“Do not waste this time,” Donald Tusk advised us following the last extension of Article 50. I have no doubt that he knew this advice would fall on deaf ears. But I would bet the Queen’s suspiciously European hat that even he would not have thought the time we do have would be so suddenly, drastically and unjustly cut even shorter, by the person who should need it the most.

Night has fallen over the ongoing protests in London, which gathered at short notice for impassioned speeches from journalists and activists, blocking great swathes of streets in Westminster and Whitehall. The true meaning of “Take Back Control” has finally come to light: take it from the people, take it from their representatives – give it to the government, give it to the elites.

This weekend, there will be mass demonstrations, and I will find the nearest and join it. Johnson may succeed in silencing Parliament. He will not silence the people.

Your comments
  • On 29 August 2019 at 21:33, by Ian Beckett Replying to: Johnson can no longer ignore Parliament. So he is silencing it

    “The suspension of Parliament is undeniably an attempt to force through a no-deal Brexit without our consent.”

    It may not have your consent, but it does have the consent of the majority who voted to leave the EU. It had the consent of the 83% of voters who elected MPs in 2017 who promised to follow through on Brexit, as well as very large numbers of posters on public websites.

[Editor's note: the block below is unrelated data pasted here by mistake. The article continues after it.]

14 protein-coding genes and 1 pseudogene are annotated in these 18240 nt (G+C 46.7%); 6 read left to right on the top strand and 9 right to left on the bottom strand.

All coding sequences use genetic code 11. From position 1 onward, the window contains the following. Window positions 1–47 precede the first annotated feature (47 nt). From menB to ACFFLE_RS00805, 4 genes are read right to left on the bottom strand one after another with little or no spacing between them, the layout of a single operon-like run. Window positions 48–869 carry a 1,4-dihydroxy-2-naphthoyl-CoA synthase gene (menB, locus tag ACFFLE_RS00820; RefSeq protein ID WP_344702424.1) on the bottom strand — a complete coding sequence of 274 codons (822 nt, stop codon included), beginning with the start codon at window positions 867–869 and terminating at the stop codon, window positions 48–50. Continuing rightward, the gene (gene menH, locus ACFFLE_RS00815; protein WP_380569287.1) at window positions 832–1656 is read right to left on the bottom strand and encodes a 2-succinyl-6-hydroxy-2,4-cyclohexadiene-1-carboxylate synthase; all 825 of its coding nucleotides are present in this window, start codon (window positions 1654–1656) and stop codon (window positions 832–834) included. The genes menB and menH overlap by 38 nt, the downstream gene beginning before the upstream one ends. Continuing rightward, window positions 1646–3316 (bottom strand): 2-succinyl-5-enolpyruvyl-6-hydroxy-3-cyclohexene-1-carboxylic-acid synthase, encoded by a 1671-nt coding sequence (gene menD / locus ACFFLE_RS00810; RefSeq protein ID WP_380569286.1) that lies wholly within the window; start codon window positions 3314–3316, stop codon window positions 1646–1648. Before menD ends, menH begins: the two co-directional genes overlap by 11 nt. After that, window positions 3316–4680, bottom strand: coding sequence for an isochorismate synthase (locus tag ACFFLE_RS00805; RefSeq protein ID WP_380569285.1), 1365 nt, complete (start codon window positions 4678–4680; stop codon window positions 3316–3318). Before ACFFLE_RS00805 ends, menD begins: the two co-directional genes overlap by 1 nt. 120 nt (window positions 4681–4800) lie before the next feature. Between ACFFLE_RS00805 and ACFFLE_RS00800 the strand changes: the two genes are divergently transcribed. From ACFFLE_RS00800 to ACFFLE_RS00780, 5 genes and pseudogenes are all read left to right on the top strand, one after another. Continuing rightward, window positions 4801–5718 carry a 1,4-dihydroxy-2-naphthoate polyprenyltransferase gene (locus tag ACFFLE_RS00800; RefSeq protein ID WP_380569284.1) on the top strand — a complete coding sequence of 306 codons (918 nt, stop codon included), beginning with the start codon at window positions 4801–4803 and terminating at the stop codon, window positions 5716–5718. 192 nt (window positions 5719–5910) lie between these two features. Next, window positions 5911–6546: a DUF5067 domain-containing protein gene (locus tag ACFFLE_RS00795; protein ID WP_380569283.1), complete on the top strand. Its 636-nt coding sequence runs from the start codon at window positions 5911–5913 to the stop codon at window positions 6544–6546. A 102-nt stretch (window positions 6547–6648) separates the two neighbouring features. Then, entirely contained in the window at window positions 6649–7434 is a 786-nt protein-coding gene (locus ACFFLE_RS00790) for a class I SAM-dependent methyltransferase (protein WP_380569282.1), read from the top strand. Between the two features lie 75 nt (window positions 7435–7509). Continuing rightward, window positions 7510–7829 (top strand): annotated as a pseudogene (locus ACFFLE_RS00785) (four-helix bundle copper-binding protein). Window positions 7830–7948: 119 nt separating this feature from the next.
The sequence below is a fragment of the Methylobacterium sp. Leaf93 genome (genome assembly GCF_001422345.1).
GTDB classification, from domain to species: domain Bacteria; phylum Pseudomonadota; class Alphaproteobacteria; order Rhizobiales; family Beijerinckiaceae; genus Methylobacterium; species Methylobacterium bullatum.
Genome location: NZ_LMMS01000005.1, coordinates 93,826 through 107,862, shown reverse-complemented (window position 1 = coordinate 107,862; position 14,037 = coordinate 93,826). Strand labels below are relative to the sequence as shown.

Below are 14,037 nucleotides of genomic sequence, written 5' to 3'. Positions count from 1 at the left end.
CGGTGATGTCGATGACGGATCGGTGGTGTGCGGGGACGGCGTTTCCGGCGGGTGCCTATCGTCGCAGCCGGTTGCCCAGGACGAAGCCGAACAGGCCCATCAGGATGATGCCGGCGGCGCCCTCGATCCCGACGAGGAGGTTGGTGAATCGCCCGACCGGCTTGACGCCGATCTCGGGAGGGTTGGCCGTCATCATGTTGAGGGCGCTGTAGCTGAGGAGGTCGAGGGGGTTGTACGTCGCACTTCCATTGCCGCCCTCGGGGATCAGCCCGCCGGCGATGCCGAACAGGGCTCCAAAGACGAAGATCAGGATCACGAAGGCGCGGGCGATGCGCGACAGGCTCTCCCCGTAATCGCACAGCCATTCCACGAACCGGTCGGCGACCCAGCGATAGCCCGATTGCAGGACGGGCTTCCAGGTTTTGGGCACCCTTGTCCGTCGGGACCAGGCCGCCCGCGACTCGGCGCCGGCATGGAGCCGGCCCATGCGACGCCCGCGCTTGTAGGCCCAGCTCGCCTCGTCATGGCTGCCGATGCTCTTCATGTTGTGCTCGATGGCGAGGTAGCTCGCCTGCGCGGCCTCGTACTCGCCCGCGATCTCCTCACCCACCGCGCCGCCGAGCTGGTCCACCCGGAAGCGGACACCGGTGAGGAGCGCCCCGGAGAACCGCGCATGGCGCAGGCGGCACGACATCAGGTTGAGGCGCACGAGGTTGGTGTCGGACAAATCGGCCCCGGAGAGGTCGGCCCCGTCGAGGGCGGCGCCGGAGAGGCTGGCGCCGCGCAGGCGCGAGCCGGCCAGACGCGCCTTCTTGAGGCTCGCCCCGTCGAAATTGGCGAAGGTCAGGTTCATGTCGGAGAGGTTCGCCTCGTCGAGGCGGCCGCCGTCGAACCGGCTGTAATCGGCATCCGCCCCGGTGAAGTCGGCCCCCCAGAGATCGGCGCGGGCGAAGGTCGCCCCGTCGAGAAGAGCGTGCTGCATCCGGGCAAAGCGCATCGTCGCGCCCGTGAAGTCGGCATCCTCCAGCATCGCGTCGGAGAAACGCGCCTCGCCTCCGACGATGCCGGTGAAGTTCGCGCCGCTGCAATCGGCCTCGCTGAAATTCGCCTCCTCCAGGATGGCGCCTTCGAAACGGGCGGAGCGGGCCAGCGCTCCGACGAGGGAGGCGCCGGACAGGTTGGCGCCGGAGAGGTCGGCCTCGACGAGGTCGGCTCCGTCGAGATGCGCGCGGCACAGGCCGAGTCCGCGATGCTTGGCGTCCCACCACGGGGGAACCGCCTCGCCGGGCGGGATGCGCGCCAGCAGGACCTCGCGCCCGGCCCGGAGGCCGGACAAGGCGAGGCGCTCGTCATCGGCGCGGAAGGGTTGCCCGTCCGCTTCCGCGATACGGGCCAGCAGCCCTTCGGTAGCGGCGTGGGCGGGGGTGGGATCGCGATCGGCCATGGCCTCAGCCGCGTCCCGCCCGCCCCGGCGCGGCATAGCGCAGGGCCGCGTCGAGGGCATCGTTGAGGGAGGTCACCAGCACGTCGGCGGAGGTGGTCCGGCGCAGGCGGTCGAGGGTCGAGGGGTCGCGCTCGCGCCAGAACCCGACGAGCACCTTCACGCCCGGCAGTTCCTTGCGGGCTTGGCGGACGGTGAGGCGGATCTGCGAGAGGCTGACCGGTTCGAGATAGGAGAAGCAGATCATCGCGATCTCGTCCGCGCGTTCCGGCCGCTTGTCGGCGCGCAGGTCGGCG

Perhaps you haven’t been watching news programmes, repeatedly people are saying words to the effect, “just get on with it” and “MPs have ignored our vote”.

    I suggest as a democrat you ask yourself how you defy the largest ever democratic exercise in the UK and support MPs who are trying to prevent Brexit and require the UK to remain shackled to the EU in the Customs Union etc. Democracy means implementing the vote even if you personally don’t like the result. Obviously in any other EU state there would have had a second referendum by now and let’s assume for the sake of argument it happened here and Remain won, why would Leavers accept that?

    We voted to LEAVE the EU, not remain attached or partially connected and watching MPs repeatedly break manifesto promises and obstruct the clear INSTRUCTION of the electors.

    Still as true democrats this website doesn’t post any public comments, despite giving the impression it does. Creepy don’t you think?